The trading has been changed to be a little more kid friendly. There is a marketplace on one end of the board, and one of each of the five resources (now Goats, Wood, Gold, Molasses, and Cutlasses) are placed at a booth in the marketplace. Players can trade 1:1 with those resources (only once per turn), or 2:1 for anything not in the marketplace—or for an advanced variant, you ditch the marketplace and trade with other players. And you can also purchase Coco Cards, which feature Coco the parrot on the back. These give you various free goods, or allow you a free move of the Ghost Pirate Captain (which we'll explain in a second), and one that allows you to build a lair or a ship for free! In addition to the great stuff you get, having the most Coco cards will allow you to build a lair on Spooky Island (which is the Desert in this retheme), putting you one closer to the seven lairs you need.
The thief has been replaced by the Ghost Pirate Captain (who starts on Spooky Island), and rolling a 6 (in this game there's a single d6) allows players to move the Ghost Captain to an island and take two resources of the type that matches the hex he was placed on. And like the thief he stops production from that hex until he's moved again.
Your turn consists of:
- Roll to produce goods on islands
And that's it. They move along quickly, so there's little downtime.
Firestone—The components are great. The resources are big and chunky and perfect for my kids' little hands to grab. The ships and lairs are small, but they do the job. It's very colorful, and the pirate theme is a hit with kids.
Jeremiah—Yeah, I totally agree; we love the resource tokens (although my wife got a little flustered because the cutlasses were tough to stack), I suppose I would have preferred wooden ships and lairs—the plastic ones seem a little fragile to me. But I will say they have survived at least four plays thus far, so they are surprisingly durable. The retheme is great, although I've taken to calling the Ghost Pirate Caption the Dread Pirate Roberts, but we'll just call that a house rule for now...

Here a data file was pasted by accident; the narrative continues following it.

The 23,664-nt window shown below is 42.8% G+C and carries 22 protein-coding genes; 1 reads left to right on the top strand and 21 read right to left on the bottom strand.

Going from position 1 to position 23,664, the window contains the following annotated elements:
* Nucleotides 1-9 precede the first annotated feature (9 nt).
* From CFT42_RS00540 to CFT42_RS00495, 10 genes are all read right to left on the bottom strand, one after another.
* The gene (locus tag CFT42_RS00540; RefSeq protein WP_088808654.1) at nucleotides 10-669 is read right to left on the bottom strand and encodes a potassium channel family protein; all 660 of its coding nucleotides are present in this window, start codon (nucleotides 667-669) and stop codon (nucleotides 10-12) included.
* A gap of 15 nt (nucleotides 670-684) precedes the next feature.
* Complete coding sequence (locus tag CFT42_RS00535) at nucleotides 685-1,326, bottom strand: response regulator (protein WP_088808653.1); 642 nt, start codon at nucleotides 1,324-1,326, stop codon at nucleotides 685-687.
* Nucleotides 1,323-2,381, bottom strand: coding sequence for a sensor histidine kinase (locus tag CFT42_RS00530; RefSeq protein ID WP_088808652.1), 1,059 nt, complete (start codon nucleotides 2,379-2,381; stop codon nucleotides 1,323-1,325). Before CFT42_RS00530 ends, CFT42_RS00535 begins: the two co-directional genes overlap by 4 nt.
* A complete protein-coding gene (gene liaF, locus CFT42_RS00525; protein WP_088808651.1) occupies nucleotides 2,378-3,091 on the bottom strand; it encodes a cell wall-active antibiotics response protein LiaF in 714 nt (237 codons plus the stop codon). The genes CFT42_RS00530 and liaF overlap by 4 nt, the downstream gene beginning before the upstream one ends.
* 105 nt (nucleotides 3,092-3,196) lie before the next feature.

Firestone—I've played three games: a 2-player, a 3-player, and a 4-player, and it seems to scale well, though people were getting cut off right and left in our 4-player game. And by people, I mean me.
Jeremiah—I actually haven't played a 2-player game yet, because every time we pull it out both of my boys jump at the chance to play it. So most of my plays have been 3-player, and once the boys talked mommy into playing, so we played 4-player. With 4 it does get a little crowded, but I agree: It's a short game, and it's actually about perfect in play time, so before it gets too cut-throat it's over.
Firestone—One downside I've seen in my three games is that it seems practically impossible to come back once someone gets ahead of you. And if they're building lairs that are cutting you off, it's just that much harder to come back. But since it's short, I can live with this one complaint about it. Oddly, in my house, my 8-year-old isn't all that excited about playing this—he'll play, but it's not his first choice. I'm not sure if that's because he's used to playing "deeper" games with me and this one seems too simple, or what. I do know that my almost-5-year-old LOVES this one. He needs some help with decisions and strategies and the whys and wherefores, but he has a blast playing. He's cuckoo for Coco.